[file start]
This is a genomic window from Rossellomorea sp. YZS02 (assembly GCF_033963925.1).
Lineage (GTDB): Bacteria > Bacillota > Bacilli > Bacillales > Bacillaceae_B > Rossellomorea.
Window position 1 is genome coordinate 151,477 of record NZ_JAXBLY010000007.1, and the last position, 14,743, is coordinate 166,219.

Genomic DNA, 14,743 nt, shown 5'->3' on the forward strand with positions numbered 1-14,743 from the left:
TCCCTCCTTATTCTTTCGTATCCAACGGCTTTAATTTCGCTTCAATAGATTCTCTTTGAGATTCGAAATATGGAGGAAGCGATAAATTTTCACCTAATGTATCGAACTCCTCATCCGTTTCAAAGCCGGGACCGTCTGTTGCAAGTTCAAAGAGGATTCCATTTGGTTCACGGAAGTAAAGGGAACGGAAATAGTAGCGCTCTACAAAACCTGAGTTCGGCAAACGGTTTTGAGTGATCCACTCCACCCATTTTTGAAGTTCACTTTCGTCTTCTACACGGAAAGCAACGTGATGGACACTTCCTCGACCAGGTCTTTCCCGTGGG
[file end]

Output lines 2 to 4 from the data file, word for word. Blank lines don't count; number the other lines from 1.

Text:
Lineage (GTDB): Bacteria > Bacillota > Bacilli > Bacillales > Bacillaceae_B > Rossellomorea.
Window position 1 is genome coordinate 151,477 of record NZ_JAXBLY010000007.1, and the last position, 14,743, is coordinate 166,219.

Genomic DNA, 14,743 nt, shown 5'->3' on the forward strand with positions numbered 1-14,743 from the left: